A Hopkinton, R.I., bird sanctuary home to parrots and other exotic species is vowing to rebuild after a four-alarm blaze tore through its facility last week, destroying a third of the building and killing 96 animals.
“It’s a heartbreak,” Danika Oriol-Morway, the former director of The New England Exotic Wildlife Sanctuary and a current member of its board of directors, said as her voice trailed off.
Oriol-Morway said mostly parrots died in the blaze on April 1, but the sanctuary lost a number of Patagonian Cavies as well. The fire, which broke out shortly after 5 a.m., was sparked when a fan in the building’s heating system seized up, according to Rhode Island Deputy State Fire Marshal James Given.
Oriol-Morway said the Sanctuary, operated by Foster Parrots, had “done everything right” in preparing for a fire with an early alert system in place, fire extinguishers available, and keeping the building up to code. That preparation likely saved many animals’ lives she said, as the fire department was notified of the blaze before a 911 call, and was able to contain the fire to one section of the building.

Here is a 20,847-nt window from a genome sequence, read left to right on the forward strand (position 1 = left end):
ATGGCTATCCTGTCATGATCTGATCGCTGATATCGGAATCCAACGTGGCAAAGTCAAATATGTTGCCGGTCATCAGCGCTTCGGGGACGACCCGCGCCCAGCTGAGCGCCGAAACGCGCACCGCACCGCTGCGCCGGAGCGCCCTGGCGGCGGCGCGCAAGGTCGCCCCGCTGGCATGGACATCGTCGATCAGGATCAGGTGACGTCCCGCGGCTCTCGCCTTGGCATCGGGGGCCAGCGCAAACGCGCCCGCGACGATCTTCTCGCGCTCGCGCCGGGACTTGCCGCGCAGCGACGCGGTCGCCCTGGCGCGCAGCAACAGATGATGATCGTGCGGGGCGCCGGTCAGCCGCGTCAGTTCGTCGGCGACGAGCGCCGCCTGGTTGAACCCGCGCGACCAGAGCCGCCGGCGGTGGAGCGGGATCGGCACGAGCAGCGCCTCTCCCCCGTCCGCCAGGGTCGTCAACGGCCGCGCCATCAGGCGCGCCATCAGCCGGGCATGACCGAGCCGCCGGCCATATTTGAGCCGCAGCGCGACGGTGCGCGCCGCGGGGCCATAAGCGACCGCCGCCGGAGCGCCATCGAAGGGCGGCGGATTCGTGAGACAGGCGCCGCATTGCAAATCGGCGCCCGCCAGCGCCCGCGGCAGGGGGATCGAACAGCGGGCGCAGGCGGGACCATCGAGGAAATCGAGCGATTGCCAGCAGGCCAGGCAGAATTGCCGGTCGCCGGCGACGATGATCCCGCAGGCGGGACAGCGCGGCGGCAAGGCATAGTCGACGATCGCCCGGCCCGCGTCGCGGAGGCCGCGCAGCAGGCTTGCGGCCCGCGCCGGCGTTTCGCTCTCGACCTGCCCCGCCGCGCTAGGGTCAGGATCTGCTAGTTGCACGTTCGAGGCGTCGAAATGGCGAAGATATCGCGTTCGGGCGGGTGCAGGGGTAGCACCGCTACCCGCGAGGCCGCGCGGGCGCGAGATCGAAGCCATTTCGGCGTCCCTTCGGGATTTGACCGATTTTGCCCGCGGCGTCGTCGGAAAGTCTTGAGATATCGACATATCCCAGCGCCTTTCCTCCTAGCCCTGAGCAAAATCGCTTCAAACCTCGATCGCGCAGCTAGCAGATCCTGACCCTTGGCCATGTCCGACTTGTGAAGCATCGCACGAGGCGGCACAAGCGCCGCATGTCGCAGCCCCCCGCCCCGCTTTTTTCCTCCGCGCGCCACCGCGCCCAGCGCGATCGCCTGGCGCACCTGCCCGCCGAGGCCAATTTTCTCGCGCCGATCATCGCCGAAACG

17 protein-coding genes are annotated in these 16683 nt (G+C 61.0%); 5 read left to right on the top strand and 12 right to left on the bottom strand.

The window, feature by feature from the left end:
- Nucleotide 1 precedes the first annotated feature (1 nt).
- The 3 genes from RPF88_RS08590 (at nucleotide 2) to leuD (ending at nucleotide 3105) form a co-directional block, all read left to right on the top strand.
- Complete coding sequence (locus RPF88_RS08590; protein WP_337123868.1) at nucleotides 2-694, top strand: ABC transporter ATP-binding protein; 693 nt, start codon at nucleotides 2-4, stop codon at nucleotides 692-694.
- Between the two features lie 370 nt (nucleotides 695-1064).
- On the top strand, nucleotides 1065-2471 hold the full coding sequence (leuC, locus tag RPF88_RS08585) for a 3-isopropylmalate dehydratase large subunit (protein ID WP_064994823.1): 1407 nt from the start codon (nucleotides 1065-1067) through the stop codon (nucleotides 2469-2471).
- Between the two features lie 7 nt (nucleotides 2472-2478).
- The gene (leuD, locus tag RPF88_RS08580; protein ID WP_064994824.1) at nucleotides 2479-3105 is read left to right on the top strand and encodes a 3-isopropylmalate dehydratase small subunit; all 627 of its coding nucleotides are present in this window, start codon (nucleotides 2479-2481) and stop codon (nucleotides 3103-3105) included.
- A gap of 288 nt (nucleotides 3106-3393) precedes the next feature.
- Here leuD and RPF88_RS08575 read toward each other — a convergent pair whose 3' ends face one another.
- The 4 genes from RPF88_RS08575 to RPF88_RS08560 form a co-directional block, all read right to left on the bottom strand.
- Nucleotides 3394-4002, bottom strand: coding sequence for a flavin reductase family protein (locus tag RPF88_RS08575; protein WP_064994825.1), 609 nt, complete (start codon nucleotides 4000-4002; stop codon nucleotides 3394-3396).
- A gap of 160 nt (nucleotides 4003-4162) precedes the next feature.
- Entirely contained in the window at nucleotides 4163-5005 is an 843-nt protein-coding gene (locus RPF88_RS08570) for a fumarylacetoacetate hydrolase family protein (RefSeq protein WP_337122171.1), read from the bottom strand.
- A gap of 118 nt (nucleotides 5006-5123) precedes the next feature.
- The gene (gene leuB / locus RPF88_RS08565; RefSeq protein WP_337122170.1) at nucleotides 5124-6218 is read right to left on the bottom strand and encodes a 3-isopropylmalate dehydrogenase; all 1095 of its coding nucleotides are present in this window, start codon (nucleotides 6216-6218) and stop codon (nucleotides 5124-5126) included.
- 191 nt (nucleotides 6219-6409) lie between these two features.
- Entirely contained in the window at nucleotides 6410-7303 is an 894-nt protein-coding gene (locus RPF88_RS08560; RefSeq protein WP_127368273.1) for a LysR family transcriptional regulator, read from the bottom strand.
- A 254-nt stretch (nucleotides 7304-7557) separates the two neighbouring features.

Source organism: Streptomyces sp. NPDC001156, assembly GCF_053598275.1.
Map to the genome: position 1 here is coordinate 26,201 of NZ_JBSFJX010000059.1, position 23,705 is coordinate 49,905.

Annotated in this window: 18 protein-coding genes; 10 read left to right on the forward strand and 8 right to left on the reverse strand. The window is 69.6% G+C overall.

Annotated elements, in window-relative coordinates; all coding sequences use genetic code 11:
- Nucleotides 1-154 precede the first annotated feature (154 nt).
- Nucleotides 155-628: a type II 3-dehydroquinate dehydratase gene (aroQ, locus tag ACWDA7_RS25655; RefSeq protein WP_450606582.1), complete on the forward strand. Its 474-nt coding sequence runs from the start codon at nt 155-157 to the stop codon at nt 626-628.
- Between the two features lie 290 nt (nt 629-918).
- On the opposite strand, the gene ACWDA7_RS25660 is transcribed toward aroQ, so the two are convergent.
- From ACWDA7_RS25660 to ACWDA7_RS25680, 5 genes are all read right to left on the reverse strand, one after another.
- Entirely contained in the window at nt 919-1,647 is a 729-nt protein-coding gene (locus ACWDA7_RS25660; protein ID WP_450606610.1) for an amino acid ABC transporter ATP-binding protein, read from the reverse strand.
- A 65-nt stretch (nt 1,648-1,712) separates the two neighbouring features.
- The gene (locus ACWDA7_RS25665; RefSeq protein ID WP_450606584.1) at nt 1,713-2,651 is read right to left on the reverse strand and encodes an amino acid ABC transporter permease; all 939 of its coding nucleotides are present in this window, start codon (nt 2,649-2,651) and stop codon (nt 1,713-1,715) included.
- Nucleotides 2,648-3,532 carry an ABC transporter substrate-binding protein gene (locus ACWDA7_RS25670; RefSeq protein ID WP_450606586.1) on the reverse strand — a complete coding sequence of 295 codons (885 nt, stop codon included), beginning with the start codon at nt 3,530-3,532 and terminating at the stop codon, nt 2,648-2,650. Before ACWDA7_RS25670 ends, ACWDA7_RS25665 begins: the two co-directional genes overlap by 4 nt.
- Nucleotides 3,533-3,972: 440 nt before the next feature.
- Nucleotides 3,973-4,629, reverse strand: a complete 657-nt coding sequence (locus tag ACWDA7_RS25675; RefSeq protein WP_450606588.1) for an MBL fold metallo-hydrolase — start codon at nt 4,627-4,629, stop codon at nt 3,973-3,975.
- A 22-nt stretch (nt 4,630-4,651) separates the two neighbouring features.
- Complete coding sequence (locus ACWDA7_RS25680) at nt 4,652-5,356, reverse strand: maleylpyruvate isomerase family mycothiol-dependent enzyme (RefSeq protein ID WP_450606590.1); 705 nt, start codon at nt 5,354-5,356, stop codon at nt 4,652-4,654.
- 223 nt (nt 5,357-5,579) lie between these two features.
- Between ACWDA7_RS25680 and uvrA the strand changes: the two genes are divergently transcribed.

Now, with damages still unclear, Foster Parrots is looking to rebuild, but will remain closed to the public for at least several months, Oriol-Morway said. Rebuilding is “already in the plans” but will require a lot of fund-raising, Oriol-Morway said. She said Foster Parrots will work to construct a fire-proof building because “despite how prepared you are the safest guarantee is to make a building that can’t catch fire.”
Before plans for rebuilding can be crafted, Foster Parrots has to work to “get everything back in stable working condition,” Oriol-Morway said. The building doesn’t have hot water and many other utilities are also offline, she said.
Foster Parrots was founded in 1989 by Marc Johnson, who acquired his first parrot while teaching pottery in Cambridge. The physical space in Hope Valley, known as The New England Exotic Wildlife Sanctuary, was established on a 15-acre plot of land in 2007, the site of a factory chicken farm, according to Foster Parrots’ website.
Oriol-Morway said Foster Parrots is a “really important place” and there is “no other place like it in New England.” Foster Parrots is a “lifetime sanctuary for parrots and other exotic animals,” she said. Parrots are not a domesticated species and as a result “don’t last in one home that long,” Oriol-Morway said.
Part of the sanctuary’s work is bringing in parrots who have no other option and providing a space for the “birds to be birds.” Parrots are difficult animals to cohabitate with, she said, and some of the birds adopted are “not candidates to ever be in the home.”
Parrots are “not a pet,” she said. “[They’re] wild animals.”